“As we’ve said time and time again, just looking at the numbers on a page doesn’t really describe how the iron performs,” says Hocknell. “You’ve got to look at center of gravity and other factors like offset that will really determine how high the apex of the flight is, particularly in the 5-, 6- and 7-irons.”
For the record, each of those irons is one, two, and four degrees weaker in loft than their respective predecessors. The scoring irons are four to five degrees weaker. Overall loft structure is still game-improvement-y without going overboard, based on a 30-degree 7-iron.
For its finish, Callaway is using what it’s calling a Triple Black Plasma PVD. We’re not entirely sure how that differs from a regular old black PVD finish since physical vapor deposition is basically a plasma gas process anyway. Either way, PVD does tend to get a bit of a bad rap in the industry. You can question its choice for irons labeled “luxury,” and, no, it’s not Diamond Black Metal (DBM), Diamond-Like Carbon (DLC) or even Quench-Polish-Quench (QPQ). But it’s not going to wear off after two range sessions, either.
And not for nothing, from the pictures we’ve seen the black and gold coupled with a gold shaft does look pretty sweet.
The Epic MAX Star irons feature ultra-lightweight ATTAS Speed shafts which contribute greatly to the $350-per-stick price tag. UST Mamiya touts the ATTAS Speed as “the perfect combination of ultra-lightweight performance with precise control and feel.”
The lightweight Winn Dri-Tax Lite is the stock grip.
Epic Star MAX Hybrids
Callaway is also leveraging slow swing-speed-targeted A.I. to design the Epic Star MAX hybrids.
“A.I. is coming back with different solutions (for Epic MAX Star) than other Epic models, particularly focusing on improving the torsional stiffness of the head,” says Hocknell. “When you don’t hit the center of the face, it puts a twisting load into the head. We’re counteracting that better.”
The hybrids feature a category-specific A.I.-designed Flash Face Cup combined with Callaway’s Jailbreak A.I. Velocity Blades. The Flash Face Cup provides the flex while Velocity Blades back it up with stiffness.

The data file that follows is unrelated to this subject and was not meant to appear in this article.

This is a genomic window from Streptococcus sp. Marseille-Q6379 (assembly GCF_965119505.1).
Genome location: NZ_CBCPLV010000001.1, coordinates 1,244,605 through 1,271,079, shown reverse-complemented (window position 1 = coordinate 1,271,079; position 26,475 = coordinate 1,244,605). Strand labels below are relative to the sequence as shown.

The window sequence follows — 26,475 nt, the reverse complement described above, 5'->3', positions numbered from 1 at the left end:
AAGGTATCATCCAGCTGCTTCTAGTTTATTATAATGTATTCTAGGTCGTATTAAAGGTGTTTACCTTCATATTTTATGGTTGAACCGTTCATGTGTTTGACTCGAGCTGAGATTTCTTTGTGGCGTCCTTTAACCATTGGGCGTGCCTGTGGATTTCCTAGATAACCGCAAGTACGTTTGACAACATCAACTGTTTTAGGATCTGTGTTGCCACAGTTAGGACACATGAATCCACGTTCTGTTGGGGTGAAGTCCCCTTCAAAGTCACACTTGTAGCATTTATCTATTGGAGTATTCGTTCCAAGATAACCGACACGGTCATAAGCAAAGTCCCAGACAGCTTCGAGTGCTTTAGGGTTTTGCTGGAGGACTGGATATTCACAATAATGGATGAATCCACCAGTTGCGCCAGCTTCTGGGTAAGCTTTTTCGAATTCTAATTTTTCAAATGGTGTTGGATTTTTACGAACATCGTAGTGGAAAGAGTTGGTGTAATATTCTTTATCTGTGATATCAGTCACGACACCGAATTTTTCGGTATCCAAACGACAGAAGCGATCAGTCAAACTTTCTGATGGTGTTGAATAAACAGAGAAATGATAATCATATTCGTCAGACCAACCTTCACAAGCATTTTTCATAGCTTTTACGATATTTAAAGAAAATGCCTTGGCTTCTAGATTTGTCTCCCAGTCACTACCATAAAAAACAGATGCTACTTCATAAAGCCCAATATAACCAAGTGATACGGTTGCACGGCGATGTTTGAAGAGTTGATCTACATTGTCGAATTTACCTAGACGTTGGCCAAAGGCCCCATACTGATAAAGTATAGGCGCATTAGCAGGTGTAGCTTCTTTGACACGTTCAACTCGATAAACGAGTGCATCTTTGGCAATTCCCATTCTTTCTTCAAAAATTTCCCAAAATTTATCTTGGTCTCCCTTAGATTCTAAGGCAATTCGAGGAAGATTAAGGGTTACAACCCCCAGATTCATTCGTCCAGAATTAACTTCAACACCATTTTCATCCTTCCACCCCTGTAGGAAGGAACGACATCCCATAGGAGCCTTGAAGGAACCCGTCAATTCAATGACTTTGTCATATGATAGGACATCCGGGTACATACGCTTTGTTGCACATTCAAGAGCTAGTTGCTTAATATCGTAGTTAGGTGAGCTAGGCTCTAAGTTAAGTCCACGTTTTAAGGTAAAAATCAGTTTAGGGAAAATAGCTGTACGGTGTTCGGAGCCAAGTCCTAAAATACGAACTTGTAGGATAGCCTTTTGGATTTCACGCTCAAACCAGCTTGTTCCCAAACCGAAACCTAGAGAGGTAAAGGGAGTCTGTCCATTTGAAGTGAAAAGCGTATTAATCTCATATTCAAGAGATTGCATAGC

“We’ve separated the Velocity Blades wider on the head,” says Hocknell. “They don’t interfere with the flexibility of the face but they add vertical stiffness and some stiffness in other directions. So we have a really efficient Face Cup and Jailbreak is making that Face Cup work even harder.”
Each hybrid loft features a unique A.I.-designed Flash Face Cup made from high-strength SS21 maraging steel. And that face is attached to a body that leans heavily toward the fairway wood side of hybrids.
“This one has a cambered leading edge and much more of a fairway wood presentation to the head shape,” says Hocknell. If that sounds a lot like the Epic Super Hybrid released last month, it should.
“It allows us to do certain things as to where we put the weight inside,” says Hocknell. “With split tungsten weighting on the sole in the heel and toe locations, it’s given us a lot of forgiveness and a low center of gravity, making these very easy to launch.”
As with the Epic Star MAX irons, the hybrids feature the ATTAS Speed shaft and the Winn Dri-Tac Lite grip.
Mixing and Matching
If you like options, you’ll love the Epic Star MAX. With four fairway woods, six hybrids (17-degree 3H to a 32-degree 8H for righties; 3H through 6H for lefties), and irons ranging from a 23-degree 5-iron to a 58-degree sand wedge, you can put together any kind of a set you want. Since the hybrids and irons are priced the same, a golfer could go all the way up to an 8H without a price penalty.
Then again, anyone considering a set in excess of $5,000 isn’t all that worried about a price penalty.
“It’s not for everybody but there are pockets of popularity,” says Hocknell. “Florida, Arizona, California, Long Island—these have done extremely well.”
The ultra-premium market is larger than you might think. Visit any private club in the Coachella Valley, Scottsdale or Miami and you’ll see more XXIO, Beres and Epic Star than you ever thought possible. Money is less of a roadblock for the right consumer who wants to make the most of their remaining golf-playing years.
From Day One, both XXIO and Beres were designed specifically for the target demographic. You can’t say the same thing about the Epic Star line, however. From Day One, it appeared simply to be an ultra-light version of Callaway’s latest SGI clubs. The use of A.I. to design Epic Star MAX for the target demographic seems to indicate the line is evolving into its own category.
For more information, visit Callawaygolf.com.